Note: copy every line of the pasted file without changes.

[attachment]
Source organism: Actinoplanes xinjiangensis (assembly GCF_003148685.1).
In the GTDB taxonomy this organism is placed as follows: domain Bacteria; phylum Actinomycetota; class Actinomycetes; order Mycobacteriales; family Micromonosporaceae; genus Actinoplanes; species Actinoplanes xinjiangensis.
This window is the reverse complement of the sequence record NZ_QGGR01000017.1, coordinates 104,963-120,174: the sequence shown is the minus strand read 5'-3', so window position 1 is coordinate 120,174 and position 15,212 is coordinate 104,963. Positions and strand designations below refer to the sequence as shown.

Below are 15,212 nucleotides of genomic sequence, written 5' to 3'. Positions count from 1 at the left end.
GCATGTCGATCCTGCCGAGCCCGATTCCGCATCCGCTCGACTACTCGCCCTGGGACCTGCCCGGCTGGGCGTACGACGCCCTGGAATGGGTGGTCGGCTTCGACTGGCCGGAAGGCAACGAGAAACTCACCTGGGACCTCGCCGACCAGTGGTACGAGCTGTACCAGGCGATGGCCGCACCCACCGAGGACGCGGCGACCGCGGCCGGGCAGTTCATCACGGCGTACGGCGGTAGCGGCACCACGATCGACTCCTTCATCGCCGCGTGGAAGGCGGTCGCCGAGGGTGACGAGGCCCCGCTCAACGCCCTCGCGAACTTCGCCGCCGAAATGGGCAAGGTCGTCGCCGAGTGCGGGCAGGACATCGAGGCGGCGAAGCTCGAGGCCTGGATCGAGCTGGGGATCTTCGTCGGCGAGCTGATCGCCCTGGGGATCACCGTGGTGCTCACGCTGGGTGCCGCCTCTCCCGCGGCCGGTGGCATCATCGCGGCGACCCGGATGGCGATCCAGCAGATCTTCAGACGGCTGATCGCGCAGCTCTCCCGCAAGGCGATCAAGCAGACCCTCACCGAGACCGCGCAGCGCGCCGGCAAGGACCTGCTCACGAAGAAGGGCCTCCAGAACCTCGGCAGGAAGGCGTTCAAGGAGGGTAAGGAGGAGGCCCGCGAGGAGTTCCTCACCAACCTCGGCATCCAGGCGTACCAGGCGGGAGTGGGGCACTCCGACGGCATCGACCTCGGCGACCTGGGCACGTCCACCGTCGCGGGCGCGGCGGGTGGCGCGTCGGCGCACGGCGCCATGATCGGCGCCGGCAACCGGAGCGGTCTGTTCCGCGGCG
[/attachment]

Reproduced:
Source organism: Actinoplanes xinjiangensis (assembly GCF_003148685.1).
In the GTDB taxonomy this organism is placed as follows: domain Bacteria; phylum Actinomycetota; class Actinomycetes; order Mycobacteriales; family Micromonosporaceae; genus Actinoplanes; species Actinoplanes xinjiangensis.
This window is the reverse complement of the sequence record NZ_QGGR01000017.1, coordinates 104,963-120,174: the sequence shown is the minus strand read 5'-3', so window position 1 is coordinate 120,174 and position 15,212 is coordinate 104,963. Positions and strand designations below refer to the sequence as shown.

Below are 15,212 nucleotides of genomic sequence, written 5' to 3'. Positions count from 1 at the left end.
GCATGTCGATCCTGCCGAGCCCGATTCCGCATCCGCTCGACTACTCGCCCTGGGACCTGCCCGGCTGGGCGTACGACGCCCTGGAATGGGTGGTCGGCTTCGACTGGCCGGAAGGCAACGAGAAACTCACCTGGGACCTCGCCGACCAGTGGTACGAGCTGTACCAGGCGATGGCCGCACCCACCGAGGACGCGGCGACCGCGGCCGGGCAGTTCATCACGGCGTACGGCGGTAGCGGCACCACGATCGACTCCTTCATCGCCGCGTGGAAGGCGGTCGCCGAGGGTGACGAGGCCCCGCTCAACGCCCTCGCGAACTTCGCCGCCGAAATGGGCAAGGTCGTCGCCGAGTGCGGGCAGGACATCGAGGCGGCGAAGCTCGAGGCCTGGATCGAGCTGGGGATCTTCGTCGGCGAGCTGATCGCCCTGGGGATCACCGTGGTGCTCACGCTGGGTGCCGCCTCTCCCGCGGCCGGTGGCATCATCGCGGCGACCCGGATGGCGATCCAGCAGATCTTCAGACGGCTGATCGCGCAGCTCTCCCGCAAGGCGATCAAGCAGACCCTCACCGAGACCGCGCAGCGCGCCGGCAAGGACCTGCTCACGAAGAAGGGCCTCCAGAACCTCGGCAGGAAGGCGTTCAAGGAGGGTAAGGAGGAGGCCCGCGAGGAGTTCCTCACCAACCTCGGCATCCAGGCGTACCAGGCGGGAGTGGGGCACTCCGACGGCATCGACCTCGGCGACCTGGGCACGTCCACCGTCGCGGGCGCGGCGGGTGGCGCGTCGGCGCACGGCGCCATGATCGGCGCCGGCAACCGGAGCGGTCTGTTCCGCGGCG